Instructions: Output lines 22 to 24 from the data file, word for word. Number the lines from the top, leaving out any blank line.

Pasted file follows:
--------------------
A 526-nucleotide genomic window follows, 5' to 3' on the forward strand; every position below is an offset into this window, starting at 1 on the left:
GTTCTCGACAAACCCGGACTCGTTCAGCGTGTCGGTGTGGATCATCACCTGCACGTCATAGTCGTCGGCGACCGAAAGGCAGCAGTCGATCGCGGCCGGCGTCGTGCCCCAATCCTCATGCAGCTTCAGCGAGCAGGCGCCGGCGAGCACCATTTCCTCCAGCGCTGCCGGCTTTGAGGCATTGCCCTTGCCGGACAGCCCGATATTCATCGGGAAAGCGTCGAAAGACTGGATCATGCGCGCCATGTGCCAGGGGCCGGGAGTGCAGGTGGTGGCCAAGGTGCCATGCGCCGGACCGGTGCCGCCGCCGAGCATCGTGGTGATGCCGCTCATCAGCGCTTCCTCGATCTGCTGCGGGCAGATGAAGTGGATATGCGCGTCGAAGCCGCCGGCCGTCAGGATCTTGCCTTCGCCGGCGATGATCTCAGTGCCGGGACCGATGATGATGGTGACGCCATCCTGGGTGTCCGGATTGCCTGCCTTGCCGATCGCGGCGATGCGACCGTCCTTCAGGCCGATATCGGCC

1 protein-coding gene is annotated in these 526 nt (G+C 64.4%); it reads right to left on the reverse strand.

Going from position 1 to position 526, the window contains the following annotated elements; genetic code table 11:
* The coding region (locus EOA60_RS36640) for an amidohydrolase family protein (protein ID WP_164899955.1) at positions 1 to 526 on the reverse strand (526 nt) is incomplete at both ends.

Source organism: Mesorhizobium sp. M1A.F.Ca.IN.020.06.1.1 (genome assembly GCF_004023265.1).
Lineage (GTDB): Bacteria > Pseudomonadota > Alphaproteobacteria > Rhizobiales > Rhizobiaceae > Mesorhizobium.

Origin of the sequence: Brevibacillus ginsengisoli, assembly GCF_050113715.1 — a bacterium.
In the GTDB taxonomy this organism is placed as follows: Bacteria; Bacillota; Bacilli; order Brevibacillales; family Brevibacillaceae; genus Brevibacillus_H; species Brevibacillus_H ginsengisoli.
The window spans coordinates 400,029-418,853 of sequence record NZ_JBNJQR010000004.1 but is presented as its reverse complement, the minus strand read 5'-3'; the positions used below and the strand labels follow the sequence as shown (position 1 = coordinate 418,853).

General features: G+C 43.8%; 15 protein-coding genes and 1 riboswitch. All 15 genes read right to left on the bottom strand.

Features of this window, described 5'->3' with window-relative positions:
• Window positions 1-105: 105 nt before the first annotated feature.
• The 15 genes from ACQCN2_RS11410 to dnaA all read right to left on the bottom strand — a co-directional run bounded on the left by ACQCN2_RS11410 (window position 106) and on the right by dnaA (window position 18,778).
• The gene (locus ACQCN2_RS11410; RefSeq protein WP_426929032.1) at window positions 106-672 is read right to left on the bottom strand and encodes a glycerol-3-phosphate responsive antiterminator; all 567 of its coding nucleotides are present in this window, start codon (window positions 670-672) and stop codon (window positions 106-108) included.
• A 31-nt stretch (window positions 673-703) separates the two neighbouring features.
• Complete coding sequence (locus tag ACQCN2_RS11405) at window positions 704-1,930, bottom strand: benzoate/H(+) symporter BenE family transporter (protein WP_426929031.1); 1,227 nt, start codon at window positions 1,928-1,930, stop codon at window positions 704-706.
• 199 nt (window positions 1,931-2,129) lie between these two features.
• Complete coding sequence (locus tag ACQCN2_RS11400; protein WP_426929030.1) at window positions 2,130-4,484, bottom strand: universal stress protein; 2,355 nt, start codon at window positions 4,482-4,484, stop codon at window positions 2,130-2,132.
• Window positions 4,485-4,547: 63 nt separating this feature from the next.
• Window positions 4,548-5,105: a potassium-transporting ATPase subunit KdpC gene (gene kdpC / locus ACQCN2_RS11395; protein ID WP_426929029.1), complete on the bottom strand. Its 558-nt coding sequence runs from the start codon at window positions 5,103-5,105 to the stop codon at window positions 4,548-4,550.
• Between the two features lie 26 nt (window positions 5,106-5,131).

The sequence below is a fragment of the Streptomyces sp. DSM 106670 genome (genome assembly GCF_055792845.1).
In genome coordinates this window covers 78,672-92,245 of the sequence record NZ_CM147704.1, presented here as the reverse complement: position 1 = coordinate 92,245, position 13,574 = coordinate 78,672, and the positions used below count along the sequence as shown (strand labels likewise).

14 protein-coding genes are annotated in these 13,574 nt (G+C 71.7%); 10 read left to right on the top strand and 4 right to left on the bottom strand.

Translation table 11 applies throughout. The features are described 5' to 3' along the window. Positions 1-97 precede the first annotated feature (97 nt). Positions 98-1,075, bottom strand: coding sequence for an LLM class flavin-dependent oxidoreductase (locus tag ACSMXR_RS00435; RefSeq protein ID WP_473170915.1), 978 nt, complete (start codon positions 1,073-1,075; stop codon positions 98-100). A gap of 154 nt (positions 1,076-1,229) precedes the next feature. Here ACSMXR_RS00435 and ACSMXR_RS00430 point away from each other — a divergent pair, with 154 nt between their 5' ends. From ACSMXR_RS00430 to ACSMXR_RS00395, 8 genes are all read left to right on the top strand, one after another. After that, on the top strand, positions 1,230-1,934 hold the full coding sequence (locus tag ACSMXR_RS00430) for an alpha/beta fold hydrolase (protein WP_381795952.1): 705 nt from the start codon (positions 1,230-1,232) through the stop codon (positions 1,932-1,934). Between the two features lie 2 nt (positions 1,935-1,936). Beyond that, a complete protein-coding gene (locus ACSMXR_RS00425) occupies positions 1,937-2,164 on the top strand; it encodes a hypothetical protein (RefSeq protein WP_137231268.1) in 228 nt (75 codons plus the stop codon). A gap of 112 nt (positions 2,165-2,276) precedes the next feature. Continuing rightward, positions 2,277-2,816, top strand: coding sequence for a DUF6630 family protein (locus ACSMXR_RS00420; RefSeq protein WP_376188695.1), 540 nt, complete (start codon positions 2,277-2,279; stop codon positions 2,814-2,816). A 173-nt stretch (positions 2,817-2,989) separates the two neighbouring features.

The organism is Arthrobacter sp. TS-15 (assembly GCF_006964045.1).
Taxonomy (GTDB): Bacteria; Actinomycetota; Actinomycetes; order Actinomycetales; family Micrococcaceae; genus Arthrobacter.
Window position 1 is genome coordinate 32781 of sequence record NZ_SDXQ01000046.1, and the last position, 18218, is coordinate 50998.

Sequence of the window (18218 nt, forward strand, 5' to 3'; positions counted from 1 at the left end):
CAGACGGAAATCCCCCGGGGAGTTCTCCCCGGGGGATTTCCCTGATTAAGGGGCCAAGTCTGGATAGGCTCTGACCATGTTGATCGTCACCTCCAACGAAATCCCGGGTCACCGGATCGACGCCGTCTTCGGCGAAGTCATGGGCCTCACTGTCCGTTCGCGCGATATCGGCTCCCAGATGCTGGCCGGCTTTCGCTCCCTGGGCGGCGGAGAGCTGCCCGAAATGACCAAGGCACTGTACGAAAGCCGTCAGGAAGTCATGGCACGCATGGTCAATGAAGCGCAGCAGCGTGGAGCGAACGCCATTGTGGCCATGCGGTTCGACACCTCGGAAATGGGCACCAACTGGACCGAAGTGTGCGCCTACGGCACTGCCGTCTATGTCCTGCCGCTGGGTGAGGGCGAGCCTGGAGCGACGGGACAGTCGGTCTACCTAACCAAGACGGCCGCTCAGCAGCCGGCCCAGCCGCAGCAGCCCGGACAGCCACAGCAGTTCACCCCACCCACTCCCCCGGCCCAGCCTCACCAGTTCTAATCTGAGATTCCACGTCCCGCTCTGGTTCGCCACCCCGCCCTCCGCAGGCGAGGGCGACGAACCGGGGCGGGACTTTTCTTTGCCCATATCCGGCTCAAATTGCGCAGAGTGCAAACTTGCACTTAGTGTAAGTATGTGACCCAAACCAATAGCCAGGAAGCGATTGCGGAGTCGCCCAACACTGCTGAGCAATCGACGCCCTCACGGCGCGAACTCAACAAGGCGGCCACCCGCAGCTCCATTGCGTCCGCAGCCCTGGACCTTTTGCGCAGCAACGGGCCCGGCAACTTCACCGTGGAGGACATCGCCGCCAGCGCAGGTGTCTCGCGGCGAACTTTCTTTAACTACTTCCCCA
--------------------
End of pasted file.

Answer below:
• Between the two features lie 26 nt (window positions 5,106-5,131).

The sequence below is a fragment of the Streptomyces sp. DSM 106670 genome (genome assembly GCF_055792845.1).
In genome coordinates this window covers 78,672-92,245 of the sequence record NZ_CM147704.1, presented here as the reverse complement: position 1 = coordinate 92,245, position 13,574 = coordinate 78,672, and the positions used below count along the sequence as shown (strand labels likewise).